By Margaret Gallagher
A 34-year-old law in Texas requires high school principals to register eligible students to vote. The mandate was written by the late Rep. Paul Ragsdale, D-Dallas, and signed into law in 1983 by the late Governor Mark White.
Intended to present political action as a step towards the independence of adulthood, such measures are promising for families and their soon to be graduated students, but data collected by the Texas Civil Rights Project estimate that less than half of newly eligible-to-vote students and young adults in Texas are registered.
Here in San Marcos, there is only one high school– a relatively small pool of seniors requiring such outreach, but Juan Miguel Arredondo, Secretary of the Board of Trustees of SMCISD, says that this may do more harm for the administration’s success rate.
“It’s hard to get the kind of energy around those efforts,” he said, talking about broadcasting the message to seniors, “just because it’s such a small group.”
But what has been done?
“We partner with several organizations, the Junior Statesmen of America, that spread the message, and we’ve also partnered at the school district level with the local League of Women Voters in Hays County and they go and table in our cafeterias at our high school.”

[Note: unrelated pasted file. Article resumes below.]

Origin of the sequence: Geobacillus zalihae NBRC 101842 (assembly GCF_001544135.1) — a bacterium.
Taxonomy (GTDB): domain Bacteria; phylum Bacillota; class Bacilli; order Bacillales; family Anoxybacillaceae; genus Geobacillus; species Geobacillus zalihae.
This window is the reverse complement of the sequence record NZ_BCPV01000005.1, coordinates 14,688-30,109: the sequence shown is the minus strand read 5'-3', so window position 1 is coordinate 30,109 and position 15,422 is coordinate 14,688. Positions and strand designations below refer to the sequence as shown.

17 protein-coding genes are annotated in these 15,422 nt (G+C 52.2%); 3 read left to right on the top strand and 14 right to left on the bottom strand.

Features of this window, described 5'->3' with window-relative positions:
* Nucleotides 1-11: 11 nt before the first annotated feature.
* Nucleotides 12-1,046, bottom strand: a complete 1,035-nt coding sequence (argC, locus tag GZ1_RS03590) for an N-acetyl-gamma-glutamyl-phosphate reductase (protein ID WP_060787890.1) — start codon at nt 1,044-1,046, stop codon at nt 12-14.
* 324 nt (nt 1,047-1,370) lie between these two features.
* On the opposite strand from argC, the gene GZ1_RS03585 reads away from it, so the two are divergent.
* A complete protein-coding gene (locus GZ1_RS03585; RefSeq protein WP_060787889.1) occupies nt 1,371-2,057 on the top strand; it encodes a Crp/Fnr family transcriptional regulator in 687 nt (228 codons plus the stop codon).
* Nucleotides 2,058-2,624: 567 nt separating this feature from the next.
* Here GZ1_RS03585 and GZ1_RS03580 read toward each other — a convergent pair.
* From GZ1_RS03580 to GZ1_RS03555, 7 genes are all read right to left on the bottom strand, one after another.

But when KTSW spoke with students to see how San Marcos CISD shapes up alongside the reported low statewide numbers, they were surprised to hear of the supposed efforts to register voters on campus.
“With [the National Honor Society] they told us to register, but that was it,” said Juliana Natal, senior at SMCISD.
And even more disheartening, “Without knowing my options first, I really wouldn’t put in a vote,” said Amanda Telles.
Jared Kirk says he handled registering when he got his license, but being so near graduation without a presentation of voter registration forms, he expressed frustration.
“I think that it is completely crazy that they’re not registering us to vote. Voting isn’t a hot topic, as important as it is, not only at the presidential level, but at the local level.”
A thorough high school education expands past the classroom, into the first steps of citizenship, and it is a student’s right to have their questions answered, the necessary resources provided; yet it doesn’t take going past our local school district to see the disconnect between student and administration that is becoming the norm. So how do we solve this?
It was education reform and passion for civil duty that Paul Ragsdale wanted to highlight in his career with his papers published less than 40 years ago, but it takes conscious endeavor and understanding of the issue for change to become resolute. San Marcos could be the city setting the example for exemplary standards in Texas– but it all starts with communication, and inspiration, for the students who already crave the next step.
Featured image by Margaret Gallagher.
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